I am going to spare you the failed eBay and Craigslist transactions (there were many). The biggest hurdle was finding this specific longboard in Washington (nearly impossible). I called Big Al at The Westport Surf Shop and asked if he had a Robert August for sale. He tried to talk me into a similar shape for a less price that “works just like a Robert August.” I know he was just trying to save me money which I appreciate but HE JUST DOES NOT UNDERSTAND!  The other challenge was shipping a board to Seattle (if I were lucky enough to find one). A longboard exceeds many familiar shipping companies (Fed Ex, etc) maximum length policies. Shipping direct with air cargo (Alaska Airlines, etc) is not an option unless you go through a freight forwarder (aka middleman “known shipper”). So you have to first find the board, then convince the seller to help you identify a shipper who can facilitate the delivery, have them pack it, etc. I got lucky. I found the board on Craiglist Orange County and it just so happens that the seller has a relationship with Hobie in Orange County and was able to ship it via their resource. After the dust settled, I paid $875 (shipping included) for the Robert August Wingnut I Longboard (in mint condition) that included a fin and a day bag. At that point, the cost did not matter. I was like a junkie needing a fix.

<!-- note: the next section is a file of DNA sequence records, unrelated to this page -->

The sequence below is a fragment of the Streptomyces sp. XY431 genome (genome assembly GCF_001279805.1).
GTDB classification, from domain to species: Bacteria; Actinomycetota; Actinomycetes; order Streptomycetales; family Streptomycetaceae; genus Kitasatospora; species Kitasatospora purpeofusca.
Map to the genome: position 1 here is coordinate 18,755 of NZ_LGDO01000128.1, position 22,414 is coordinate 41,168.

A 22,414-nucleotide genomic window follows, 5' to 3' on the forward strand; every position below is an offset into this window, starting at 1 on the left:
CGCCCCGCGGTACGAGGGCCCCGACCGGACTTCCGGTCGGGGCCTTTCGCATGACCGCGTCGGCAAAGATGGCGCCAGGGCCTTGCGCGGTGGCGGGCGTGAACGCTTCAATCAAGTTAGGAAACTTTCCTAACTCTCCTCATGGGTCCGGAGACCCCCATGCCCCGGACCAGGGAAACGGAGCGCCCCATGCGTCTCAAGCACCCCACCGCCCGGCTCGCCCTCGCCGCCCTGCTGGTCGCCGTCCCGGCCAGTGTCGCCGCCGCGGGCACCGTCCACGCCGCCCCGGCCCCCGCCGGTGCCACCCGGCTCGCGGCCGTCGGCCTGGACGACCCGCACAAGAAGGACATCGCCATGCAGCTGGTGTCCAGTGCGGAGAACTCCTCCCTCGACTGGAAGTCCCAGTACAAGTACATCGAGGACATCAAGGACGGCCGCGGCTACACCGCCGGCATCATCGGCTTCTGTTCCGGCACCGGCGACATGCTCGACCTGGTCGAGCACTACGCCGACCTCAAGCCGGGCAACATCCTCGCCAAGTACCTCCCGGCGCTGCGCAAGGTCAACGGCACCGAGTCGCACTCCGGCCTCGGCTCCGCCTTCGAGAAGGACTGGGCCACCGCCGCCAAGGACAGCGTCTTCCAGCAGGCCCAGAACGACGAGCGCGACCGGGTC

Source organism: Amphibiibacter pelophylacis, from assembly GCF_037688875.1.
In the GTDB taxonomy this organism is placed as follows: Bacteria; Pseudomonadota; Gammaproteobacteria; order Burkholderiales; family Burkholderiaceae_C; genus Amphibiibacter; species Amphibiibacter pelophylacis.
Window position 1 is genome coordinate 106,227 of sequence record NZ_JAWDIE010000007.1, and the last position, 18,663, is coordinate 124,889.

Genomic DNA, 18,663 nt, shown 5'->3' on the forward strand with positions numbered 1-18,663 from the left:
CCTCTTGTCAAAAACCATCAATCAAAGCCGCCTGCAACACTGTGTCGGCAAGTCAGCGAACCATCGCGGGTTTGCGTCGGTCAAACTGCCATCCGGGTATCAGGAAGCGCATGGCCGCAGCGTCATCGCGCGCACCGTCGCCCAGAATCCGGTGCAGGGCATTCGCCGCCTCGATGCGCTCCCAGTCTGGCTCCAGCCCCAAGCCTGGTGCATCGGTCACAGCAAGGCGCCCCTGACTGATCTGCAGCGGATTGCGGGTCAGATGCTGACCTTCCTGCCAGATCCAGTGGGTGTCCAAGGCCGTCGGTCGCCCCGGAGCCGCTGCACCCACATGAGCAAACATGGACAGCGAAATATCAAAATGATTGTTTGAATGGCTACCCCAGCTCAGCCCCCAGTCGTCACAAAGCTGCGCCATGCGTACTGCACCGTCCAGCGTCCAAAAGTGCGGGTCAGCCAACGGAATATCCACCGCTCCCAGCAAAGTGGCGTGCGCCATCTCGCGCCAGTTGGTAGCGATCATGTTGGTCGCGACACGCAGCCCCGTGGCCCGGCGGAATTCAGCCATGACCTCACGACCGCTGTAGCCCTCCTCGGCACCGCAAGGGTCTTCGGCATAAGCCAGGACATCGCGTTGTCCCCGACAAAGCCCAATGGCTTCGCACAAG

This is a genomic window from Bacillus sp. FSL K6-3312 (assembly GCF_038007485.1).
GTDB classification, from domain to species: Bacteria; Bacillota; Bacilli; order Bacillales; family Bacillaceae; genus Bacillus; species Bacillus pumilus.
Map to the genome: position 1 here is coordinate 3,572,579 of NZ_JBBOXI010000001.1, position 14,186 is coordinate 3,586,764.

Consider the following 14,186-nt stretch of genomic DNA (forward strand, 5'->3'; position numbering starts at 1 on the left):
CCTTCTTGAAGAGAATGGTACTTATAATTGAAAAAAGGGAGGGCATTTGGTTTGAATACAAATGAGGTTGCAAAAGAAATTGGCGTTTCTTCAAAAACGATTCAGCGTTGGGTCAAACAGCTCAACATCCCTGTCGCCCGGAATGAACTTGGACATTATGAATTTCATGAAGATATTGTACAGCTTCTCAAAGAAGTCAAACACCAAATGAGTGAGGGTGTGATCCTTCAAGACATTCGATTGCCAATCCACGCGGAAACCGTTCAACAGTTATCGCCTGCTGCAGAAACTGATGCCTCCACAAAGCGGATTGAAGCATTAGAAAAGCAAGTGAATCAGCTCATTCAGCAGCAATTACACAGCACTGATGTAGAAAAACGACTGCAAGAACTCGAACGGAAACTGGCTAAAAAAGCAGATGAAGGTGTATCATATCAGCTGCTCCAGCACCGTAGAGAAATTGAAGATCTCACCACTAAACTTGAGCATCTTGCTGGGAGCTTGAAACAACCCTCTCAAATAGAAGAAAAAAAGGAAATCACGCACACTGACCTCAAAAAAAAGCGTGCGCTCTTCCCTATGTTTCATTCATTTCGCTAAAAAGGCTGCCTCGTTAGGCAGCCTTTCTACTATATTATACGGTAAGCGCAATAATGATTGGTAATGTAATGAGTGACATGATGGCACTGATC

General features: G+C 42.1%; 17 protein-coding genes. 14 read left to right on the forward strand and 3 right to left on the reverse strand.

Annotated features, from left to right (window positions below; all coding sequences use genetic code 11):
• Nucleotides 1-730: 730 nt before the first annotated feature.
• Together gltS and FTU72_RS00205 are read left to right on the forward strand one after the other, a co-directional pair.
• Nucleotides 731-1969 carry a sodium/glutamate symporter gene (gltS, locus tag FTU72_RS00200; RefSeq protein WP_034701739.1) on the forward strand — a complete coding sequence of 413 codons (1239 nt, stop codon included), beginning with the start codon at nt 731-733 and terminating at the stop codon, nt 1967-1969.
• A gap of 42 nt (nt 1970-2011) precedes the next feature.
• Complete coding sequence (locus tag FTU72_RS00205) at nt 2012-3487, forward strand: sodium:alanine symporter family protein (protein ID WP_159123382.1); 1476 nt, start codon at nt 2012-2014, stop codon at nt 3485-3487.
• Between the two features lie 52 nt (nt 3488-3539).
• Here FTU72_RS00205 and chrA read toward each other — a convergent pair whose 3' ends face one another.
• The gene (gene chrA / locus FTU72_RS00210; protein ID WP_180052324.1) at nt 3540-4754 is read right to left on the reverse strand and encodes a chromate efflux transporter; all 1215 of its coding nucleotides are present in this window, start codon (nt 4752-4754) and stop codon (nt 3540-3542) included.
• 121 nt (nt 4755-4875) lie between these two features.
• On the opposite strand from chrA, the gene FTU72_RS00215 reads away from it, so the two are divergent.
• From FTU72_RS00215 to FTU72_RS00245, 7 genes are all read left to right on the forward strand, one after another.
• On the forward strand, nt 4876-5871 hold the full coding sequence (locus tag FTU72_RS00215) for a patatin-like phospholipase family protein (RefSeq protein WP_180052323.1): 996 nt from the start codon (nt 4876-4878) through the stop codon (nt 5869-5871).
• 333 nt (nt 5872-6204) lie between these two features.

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Westport, August 2016, Wingnut I’s Maiden Voyage

 

Earlier this month I took my new board to Westport for my first surf. The surf was liquid glass and small which provided the perfect testing ground for my new board. The Wingnut I was much lighter than my previous R.A. and it turned on a dime with little effort. The lighter weight also made it a little harder to paddle into waves (vs a more traditional longboard). It feels like it can handle bigger surf better due to its agility. It paddled fine, but not great. The lack of float and volume is compensated by its ability to turn quickly and go rail to rail with little effort. In time, I bet that this board will win my heart. To be fair, I was not immediately warm and fuzzy with my first Robert August longboard. Speaking of my first Robert August Longboard, as I was exiting the water, my attention was drawn to the jetty about 500 yards away. I saw that familiar golden hue that I had been searching for. Could it be? The closer I got, the more my heart started to smile. It was in fact, the woman who bought my board!

 

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It was like seeing a child that I gave up for adoption!